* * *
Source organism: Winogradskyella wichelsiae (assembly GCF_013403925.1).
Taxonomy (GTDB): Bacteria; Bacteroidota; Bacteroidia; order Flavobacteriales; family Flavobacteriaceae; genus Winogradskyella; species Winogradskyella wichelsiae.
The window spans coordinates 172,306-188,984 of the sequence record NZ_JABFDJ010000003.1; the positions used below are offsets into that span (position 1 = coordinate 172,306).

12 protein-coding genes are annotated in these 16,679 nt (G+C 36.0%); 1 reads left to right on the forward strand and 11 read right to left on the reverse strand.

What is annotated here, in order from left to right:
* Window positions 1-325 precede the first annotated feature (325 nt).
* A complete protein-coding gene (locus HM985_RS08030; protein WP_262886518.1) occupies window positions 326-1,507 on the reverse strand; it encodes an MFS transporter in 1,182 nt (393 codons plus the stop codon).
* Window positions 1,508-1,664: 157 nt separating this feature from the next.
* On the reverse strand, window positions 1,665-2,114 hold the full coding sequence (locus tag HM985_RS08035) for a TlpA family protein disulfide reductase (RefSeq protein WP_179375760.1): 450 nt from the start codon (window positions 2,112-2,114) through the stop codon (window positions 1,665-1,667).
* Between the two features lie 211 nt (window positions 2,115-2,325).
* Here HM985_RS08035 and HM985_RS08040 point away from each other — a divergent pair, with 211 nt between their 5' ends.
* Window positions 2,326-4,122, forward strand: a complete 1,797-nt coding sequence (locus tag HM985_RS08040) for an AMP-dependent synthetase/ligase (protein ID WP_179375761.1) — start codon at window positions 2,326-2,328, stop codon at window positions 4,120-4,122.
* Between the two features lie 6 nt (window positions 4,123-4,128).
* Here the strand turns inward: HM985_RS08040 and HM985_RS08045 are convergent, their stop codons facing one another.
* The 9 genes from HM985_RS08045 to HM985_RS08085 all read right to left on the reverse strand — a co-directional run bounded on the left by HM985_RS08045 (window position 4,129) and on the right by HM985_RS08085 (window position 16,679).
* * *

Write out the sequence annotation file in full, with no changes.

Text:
Source organism: Winogradskyella wichelsiae (assembly GCF_013403925.1).
Taxonomy (GTDB): Bacteria; Bacteroidota; Bacteroidia; order Flavobacteriales; family Flavobacteriaceae; genus Winogradskyella; species Winogradskyella wichelsiae.
The window spans coordinates 172,306-188,984 of the sequence record NZ_JABFDJ010000003.1; the positions used below are offsets into that span (position 1 = coordinate 172,306).

12 protein-coding genes are annotated in these 16,679 nt (G+C 36.0%); 1 reads left to right on the forward strand and 11 read right to left on the reverse strand.

What is annotated here, in order from left to right:
* Window positions 1-325 precede the first annotated feature (325 nt).
* A complete protein-coding gene (locus HM985_RS08030; protein WP_262886518.1) occupies window positions 326-1,507 on the reverse strand; it encodes an MFS transporter in 1,182 nt (393 codons plus the stop codon).
* Window positions 1,508-1,664: 157 nt separating this feature from the next.
* On the reverse strand, window positions 1,665-2,114 hold the full coding sequence (locus tag HM985_RS08035) for a TlpA family protein disulfide reductase (RefSeq protein WP_179375760.1): 450 nt from the start codon (window positions 2,112-2,114) through the stop codon (window positions 1,665-1,667).
* Between the two features lie 211 nt (window positions 2,115-2,325).
* Here HM985_RS08035 and HM985_RS08040 point away from each other — a divergent pair, with 211 nt between their 5' ends.
* Window positions 2,326-4,122, forward strand: a complete 1,797-nt coding sequence (locus tag HM985_RS08040) for an AMP-dependent synthetase/ligase (protein ID WP_179375761.1) — start codon at window positions 2,326-2,328, stop codon at window positions 4,120-4,122.
* Between the two features lie 6 nt (window positions 4,123-4,128).
* Here the strand turns inward: HM985_RS08040 and HM985_RS08045 are convergent, their stop codons facing one another.
* The 9 genes from HM985_RS08045 to HM985_RS08085 all read right to left on the reverse strand — a co-directional run bounded on the left by HM985_RS08045 (window position 4,129) and on the right by HM985_RS08085 (window position 16,679).